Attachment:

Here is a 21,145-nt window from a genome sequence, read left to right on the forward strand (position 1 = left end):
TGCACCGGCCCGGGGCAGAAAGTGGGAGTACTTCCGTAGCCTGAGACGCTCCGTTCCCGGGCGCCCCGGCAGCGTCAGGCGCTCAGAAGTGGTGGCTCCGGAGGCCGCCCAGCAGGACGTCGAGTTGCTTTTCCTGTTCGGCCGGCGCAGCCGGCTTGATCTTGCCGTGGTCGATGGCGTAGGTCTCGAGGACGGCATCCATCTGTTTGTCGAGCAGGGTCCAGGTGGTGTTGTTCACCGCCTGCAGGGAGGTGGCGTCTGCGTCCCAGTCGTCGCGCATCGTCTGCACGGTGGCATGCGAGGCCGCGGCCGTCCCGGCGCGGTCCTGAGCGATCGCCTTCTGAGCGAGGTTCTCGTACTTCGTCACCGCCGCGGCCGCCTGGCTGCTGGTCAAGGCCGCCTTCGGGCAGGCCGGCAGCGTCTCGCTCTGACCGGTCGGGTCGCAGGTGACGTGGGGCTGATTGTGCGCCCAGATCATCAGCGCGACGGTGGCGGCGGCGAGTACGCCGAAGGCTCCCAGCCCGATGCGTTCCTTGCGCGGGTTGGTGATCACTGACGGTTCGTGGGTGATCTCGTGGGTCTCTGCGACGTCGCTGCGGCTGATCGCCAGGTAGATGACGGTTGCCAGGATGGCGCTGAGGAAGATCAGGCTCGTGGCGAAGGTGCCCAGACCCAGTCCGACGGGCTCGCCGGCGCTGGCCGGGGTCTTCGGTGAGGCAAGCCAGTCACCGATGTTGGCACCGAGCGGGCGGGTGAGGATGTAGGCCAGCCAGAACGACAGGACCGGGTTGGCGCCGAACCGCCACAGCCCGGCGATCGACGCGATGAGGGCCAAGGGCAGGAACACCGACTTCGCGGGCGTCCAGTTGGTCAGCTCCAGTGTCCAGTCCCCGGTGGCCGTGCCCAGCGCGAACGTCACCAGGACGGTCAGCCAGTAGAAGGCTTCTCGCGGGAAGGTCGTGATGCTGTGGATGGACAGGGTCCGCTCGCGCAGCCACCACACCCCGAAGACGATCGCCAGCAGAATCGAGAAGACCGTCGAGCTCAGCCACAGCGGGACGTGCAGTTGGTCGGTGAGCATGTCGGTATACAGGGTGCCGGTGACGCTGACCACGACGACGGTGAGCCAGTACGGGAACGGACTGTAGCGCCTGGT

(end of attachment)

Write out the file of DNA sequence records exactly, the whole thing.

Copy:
Here is a 21,145-nt window from a genome sequence, read left to right on the forward strand (position 1 = left end):
TGCACCGGCCCGGGGCAGAAAGTGGGAGTACTTCCGTAGCCTGAGACGCTCCGTTCCCGGGCGCCCCGGCAGCGTCAGGCGCTCAGAAGTGGTGGCTCCGGAGGCCGCCCAGCAGGACGTCGAGTTGCTTTTCCTGTTCGGCCGGCGCAGCCGGCTTGATCTTGCCGTGGTCGATGGCGTAGGTCTCGAGGACGGCATCCATCTGTTTGTCGAGCAGGGTCCAGGTGGTGTTGTTCACCGCCTGCAGGGAGGTGGCGTCTGCGTCCCAGTCGTCGCGCATCGTCTGCACGGTGGCATGCGAGGCCGCGGCCGTCCCGGCGCGGTCCTGAGCGATCGCCTTCTGAGCGAGGTTCTCGTACTTCGTCACCGCCGCGGCCGCCTGGCTGCTGGTCAAGGCCGCCTTCGGGCAGGCCGGCAGCGTCTCGCTCTGACCGGTCGGGTCGCAGGTGACGTGGGGCTGATTGTGCGCCCAGATCATCAGCGCGACGGTGGCGGCGGCGAGTACGCCGAAGGCTCCCAGCCCGATGCGTTCCTTGCGCGGGTTGGTGATCACTGACGGTTCGTGGGTGATCTCGTGGGTCTCTGCGACGTCGCTGCGGCTGATCGCCAGGTAGATGACGGTTGCCAGGATGGCGCTGAGGAAGATCAGGCTCGTGGCGAAGGTGCCCAGACCCAGTCCGACGGGCTCGCCGGCGCTGGCCGGGGTCTTCGGTGAGGCAAGCCAGTCACCGATGTTGGCACCGAGCGGGCGGGTGAGGATGTAGGCCAGCCAGAACGACAGGACCGGGTTGGCGCCGAACCGCCACAGCCCGGCGATCGACGCGATGAGGGCCAAGGGCAGGAACACCGACTTCGCGGGCGTCCAGTTGGTCAGCTCCAGTGTCCAGTCCCCGGTGGCCGTGCCCAGCGCGAACGTCACCAGGACGGTCAGCCAGTAGAAGGCTTCTCGCGGGAAGGTCGTGATGCTGTGGATGGACAGGGTCCGCTCGCGCAGCCACCACACCCCGAAGACGATCGCCAGCAGAATCGAGAAGACCGTCGAGCTCAGCCACAGCGGGACGTGCAGTTGGTCGGTGAGCATGTCGGTATACAGGGTGCCGGTGACGCTGACCACGACGACGGTGAGCCAGTACGGGAACGGACTGTAGCGCCTGGT